Konferenz zum Beitrag der Religionen

“We can’t just leave solutions to the politicians“

17 and 18 February 2016 | Conference on Religion’s Contribution to the Sustainable Development Goals (SDGs)| Berlin, Germany

Over 80 percent of the world population is involved in a faith community. The Federal Ministry for Economic Cooperation and Development (BMZ) held a conference in Berlin to explore the development potential of working with religious leaders on February 17 and 18, 2016.

“Religion practices an ethics of sufficiency; it is sustainability.” In his opening address, Development Minister Dr Gerd Müller talked about the direct link between the United Nation’s Sustainable Development Goals (SDG) and the world religions. Minister Müller emphasised that religion, like development cooperation, served the poor, the weak, and the excluded, expounding such values as equality, sufficiency, and a social and ecological order. So working with religious leaders, Müller concluded, was essential for meeting the SDGs.

Together with State Secretary Silberhorn, Vice-Chair of the Deutsche Gesellschaft für Internationale Zusammenarbeit (GIZ) Management Board Dr Beier, and over 70 bilateral and multilateral representatives from religious denominations and civil society, the International Partnership on Religion and Sustainable Development (PaRD) was launched to promote this cooperation. The Partnership will provide a formal structure for international dialogue among policy makers, civil society and the world religions. A secretariat operated by GIZ will coordinate concrete products and projects. The Berlin conference represented a first important step for the new initiative.
At the opening event, Müller appealed to all the religious leaders and stakeholders from politics and civil society present to use the opportunity to take on an active role and not just leave solutions to the politicians. He emphasized that faith and religion should not be misappropriated to justify wars and destruction, discrimination and exclusion. He added that the golden rule, the ethic of reciprocity embodied in the concept of ‘do unto others as you would have them do unto you’, was an integral part of every major religion. Along with religious leaders, the BMZ also invited important human rights activists such as Yemini Nobel Peace Prize Laureate Tawakkol Karman and Pakistani lawyer at the Lahore High Court Asma Jahangir to the conference.

Keynote speaker Pastor Olav Fykse Tveit, General Secretary of the World Council of Churches, welcomed the new initiative: He expressed optimism that close cooperation between politics and faith communities could contribute to achieving the SDGs, adding: “This is a moment of hope!” A performance by the Damascus String Quintet, composed of Syrian refugees, was a musical highlight of the evening. The musicians played two pieces from contemporary Syrian composers and created an atmosphere of quiet reflection.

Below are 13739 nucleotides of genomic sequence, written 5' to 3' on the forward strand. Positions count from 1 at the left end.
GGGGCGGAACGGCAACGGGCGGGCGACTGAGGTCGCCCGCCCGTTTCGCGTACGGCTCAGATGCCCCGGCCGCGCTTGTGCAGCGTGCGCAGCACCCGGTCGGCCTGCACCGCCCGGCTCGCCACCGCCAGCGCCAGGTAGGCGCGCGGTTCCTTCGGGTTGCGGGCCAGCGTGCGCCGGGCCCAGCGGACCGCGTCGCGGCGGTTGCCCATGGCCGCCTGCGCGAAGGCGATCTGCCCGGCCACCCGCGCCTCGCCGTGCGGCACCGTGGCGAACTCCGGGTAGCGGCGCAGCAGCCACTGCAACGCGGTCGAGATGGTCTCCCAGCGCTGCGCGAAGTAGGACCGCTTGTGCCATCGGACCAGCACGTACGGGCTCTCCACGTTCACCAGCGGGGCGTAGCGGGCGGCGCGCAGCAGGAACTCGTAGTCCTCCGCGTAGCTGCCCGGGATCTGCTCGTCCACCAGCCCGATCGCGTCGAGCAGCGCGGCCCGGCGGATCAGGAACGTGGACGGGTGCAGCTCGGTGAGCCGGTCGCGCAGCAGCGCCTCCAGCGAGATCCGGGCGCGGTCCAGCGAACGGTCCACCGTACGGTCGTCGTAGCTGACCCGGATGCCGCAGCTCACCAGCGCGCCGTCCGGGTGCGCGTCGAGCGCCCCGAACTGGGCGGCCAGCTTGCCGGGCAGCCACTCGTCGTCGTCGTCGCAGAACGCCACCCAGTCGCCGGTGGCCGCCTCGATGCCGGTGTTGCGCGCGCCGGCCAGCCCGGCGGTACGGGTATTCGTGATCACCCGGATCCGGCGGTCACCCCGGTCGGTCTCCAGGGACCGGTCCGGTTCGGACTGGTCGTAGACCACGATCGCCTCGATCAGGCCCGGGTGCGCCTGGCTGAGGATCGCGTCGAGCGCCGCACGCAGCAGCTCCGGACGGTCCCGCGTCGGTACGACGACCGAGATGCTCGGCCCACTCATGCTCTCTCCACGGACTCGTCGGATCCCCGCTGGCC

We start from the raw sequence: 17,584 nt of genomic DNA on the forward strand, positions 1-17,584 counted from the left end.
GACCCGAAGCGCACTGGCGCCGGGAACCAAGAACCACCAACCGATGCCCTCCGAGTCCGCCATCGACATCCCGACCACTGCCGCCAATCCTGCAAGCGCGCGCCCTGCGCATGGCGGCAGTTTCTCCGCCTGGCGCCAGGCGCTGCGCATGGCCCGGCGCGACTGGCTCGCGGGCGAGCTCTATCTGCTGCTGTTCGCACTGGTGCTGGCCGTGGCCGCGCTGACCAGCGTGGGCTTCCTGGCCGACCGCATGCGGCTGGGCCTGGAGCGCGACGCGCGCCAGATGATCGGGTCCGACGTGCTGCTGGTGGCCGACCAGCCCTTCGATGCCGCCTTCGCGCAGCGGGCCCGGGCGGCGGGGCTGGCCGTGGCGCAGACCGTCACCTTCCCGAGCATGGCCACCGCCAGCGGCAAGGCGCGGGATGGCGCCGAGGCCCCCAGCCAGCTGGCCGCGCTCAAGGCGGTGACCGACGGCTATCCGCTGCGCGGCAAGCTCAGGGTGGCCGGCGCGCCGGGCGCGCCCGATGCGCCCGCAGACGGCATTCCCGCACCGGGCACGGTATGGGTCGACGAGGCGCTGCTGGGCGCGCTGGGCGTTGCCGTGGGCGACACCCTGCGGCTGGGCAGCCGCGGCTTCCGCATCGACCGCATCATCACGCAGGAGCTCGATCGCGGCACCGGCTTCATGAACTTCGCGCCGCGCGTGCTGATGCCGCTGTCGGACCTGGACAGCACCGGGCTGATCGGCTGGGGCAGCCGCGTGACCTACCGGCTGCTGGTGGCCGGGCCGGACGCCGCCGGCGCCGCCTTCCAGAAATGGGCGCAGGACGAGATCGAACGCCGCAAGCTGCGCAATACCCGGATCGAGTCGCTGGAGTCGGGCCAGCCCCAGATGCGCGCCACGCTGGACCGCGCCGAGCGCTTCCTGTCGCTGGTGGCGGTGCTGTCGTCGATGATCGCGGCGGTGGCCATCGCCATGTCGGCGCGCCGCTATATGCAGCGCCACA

During the podium discussion, Tawakkol Karman, former German Minister of the Environment, the Archbishop Sebastian Francis Shaw from of Lahore, Pakistan and Eric Postel from the USAID development organisation posed questions about religion’s contribution could be and what concrete cooperation might entail.

The second day of the conference involved four workshops on the planet, people, prosperity and peace. Religious leaders like Dutch Rabbi Avraham Soetendorp and Rev. Jack Mamven, a youth pastor from Nigeria, members of the German Bundestag and representatives of civil society organisations like MISEREOR, Islamic Relief, and Brot für die Welt led in depth conversations to explore each respective topic. The workshops touched on challenging and critical issues, such as discrimination against girls and women, persecution of homosexuals, and how converts are treated in different religious communities.

During the conference, the authors of “Voices from Religions on Sustainable Development” were on hand to present their book commissioned by the BMZ and realized by GIZ’s “Values, Religion and Development” sector program. It is a collection of essays by 28 authors from nine religious confessions and one indigenous tradition on their individual views of sustainable development and how their faith communities are contributing to the SDGs.

The conference was organised by the GIZ’s Development Policy Forum together with the “Values, Religion and Development” sector program on behalf of the BMZ.

A copy of “Voices from Religions on Sustainable Development” can be ordered via Email.

Photo: Archbishop Shaw, Development Minister Müller, Nobel Prize Laureate Karman, Olav Fykse Tveit, General Secretary of the World Council of Churches, Klaus Töpfer (formerly of UNEP), Eric Poster (USAID), Parliamentary State Secretary Thomas Silberhorn. Foto: GIZ/Rühmeier

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